Hay Fever

Hay Fever

By Noel Coward, Directed by Susan Brashear

Playing December 4-8, 2018

Sir Noel Coward, our playwright, was born in 1899 near London to a firmly lower middle class family; pretty humble beginnings for a man who become celebrated as the most sophisticated personality around up until his death in 1973 at his paradise home in Jamaica. The start of his career began on the stage at the young age of 12 years old. His talent was evident, but no one could have predicted he’d become the most produced playwright of his era. He wrote both comedies and dramas that were performed in both London and New York to great acclaim. He was also a composer, lyricist and later in his life, a one man cabaret show. He was the natural heir of “comedy of manners” plays that specialized in clever dialogue, drawing room situations that spin into farce, like Oscar Wilde and Richard Brindsley Sheridan. He was also in a number of films, most notably David Lean’s WW2 film, In Which We Serve, and a collaborator as writer, producer, film scorer and actor.

   Hay Fever was a very early effort at comedy that premiered in 1924, shortly after Noel Coward first visited New York. He was a frequent and favorite guest at the home of a celebrated actress, Lorette Taylor, and her husband writer, Hartley Manners.  Known for their love of parlor games and their passion as players, Coward was fascinated by their antics. In Hay Fever, he transported the setting to England, the charming country home of the “Bliss” family in rural Cookham. Their diverse guests arrive one by one from London during the first act as the audience is introduced to the quick wit and verbal repartee that Coward is famous for. In Act 2 and Act 3, the style shifts into farce and high comedy as the guests have no idea what is truth and what is invention… “Is this a game?” The answer is “Yes”. And it’s a wicked one!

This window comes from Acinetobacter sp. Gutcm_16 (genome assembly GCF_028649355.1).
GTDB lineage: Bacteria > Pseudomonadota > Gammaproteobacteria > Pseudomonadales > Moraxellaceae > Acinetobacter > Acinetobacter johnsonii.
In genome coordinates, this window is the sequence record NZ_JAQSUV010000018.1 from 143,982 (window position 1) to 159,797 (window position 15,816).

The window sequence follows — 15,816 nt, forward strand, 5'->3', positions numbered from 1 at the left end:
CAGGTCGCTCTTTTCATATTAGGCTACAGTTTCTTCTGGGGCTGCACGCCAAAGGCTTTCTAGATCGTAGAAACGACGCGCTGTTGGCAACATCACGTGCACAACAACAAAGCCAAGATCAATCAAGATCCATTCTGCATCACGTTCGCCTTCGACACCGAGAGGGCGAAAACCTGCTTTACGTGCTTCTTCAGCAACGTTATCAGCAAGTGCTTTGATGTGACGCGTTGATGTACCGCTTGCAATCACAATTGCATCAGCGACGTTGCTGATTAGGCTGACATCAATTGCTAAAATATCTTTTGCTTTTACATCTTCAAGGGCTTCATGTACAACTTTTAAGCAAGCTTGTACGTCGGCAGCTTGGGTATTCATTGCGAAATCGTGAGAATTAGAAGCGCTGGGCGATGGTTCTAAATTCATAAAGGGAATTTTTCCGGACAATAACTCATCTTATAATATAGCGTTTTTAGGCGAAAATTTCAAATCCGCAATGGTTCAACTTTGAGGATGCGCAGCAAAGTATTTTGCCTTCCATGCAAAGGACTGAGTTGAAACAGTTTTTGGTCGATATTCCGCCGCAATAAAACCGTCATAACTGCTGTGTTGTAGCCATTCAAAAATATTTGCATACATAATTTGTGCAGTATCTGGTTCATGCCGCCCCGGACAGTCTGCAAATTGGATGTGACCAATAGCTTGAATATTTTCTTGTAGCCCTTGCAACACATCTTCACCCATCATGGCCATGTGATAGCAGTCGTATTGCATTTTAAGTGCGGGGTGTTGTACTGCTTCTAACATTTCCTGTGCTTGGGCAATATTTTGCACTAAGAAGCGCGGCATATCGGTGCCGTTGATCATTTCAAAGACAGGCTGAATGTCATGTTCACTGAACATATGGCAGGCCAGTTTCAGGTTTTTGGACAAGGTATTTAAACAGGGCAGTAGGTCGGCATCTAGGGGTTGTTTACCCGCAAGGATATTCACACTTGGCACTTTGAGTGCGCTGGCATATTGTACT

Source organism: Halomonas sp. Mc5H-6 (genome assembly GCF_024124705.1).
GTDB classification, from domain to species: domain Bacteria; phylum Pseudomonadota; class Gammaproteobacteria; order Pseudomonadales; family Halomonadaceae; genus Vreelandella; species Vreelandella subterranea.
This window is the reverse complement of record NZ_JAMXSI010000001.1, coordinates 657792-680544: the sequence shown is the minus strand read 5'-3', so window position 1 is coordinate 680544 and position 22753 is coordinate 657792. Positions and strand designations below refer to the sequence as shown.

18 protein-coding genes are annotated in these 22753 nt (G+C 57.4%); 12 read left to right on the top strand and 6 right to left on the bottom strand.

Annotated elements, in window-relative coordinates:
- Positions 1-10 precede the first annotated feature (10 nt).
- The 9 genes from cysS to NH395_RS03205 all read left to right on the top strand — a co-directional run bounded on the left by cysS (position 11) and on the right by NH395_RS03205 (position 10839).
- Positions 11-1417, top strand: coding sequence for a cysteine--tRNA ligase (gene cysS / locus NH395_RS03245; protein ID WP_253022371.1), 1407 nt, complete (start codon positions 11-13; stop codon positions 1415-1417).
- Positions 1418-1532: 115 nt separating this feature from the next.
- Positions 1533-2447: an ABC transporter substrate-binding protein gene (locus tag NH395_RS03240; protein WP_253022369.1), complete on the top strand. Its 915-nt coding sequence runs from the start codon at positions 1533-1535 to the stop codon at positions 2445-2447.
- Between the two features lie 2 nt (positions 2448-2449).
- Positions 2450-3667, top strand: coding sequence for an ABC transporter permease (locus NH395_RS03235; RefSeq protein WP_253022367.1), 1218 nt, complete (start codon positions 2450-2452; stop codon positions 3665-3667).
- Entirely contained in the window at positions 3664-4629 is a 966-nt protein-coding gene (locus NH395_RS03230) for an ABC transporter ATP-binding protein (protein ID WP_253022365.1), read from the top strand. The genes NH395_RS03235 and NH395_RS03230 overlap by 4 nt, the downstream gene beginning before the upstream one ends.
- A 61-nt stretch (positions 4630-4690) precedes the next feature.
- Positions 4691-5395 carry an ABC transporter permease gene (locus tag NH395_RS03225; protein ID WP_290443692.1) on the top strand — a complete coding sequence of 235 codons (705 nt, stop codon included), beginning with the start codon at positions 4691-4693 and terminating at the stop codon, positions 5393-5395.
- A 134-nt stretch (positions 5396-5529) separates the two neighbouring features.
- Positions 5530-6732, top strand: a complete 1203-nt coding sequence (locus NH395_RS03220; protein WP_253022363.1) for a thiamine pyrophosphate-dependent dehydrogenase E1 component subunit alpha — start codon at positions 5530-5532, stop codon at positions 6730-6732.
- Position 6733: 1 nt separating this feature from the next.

The pleasure has been all mine working on this one. Many thanks to the bravery of the actors to give it their all, the passionate design team in creating the world of 1928 and the hardworking stage managers and crew who make it happen. Special thanks to Alex Meislich who started with us as a very memorable Simon but had to drop out in mid-November. Stage Manager Elijah Yerington had big shoes to fill when he stepped into the part with short notice. In spite of all the ups and downs, we present this little jewel, Hay Fever, as the perfect antidote to holiday stress and news blues. Kick back and enjoy!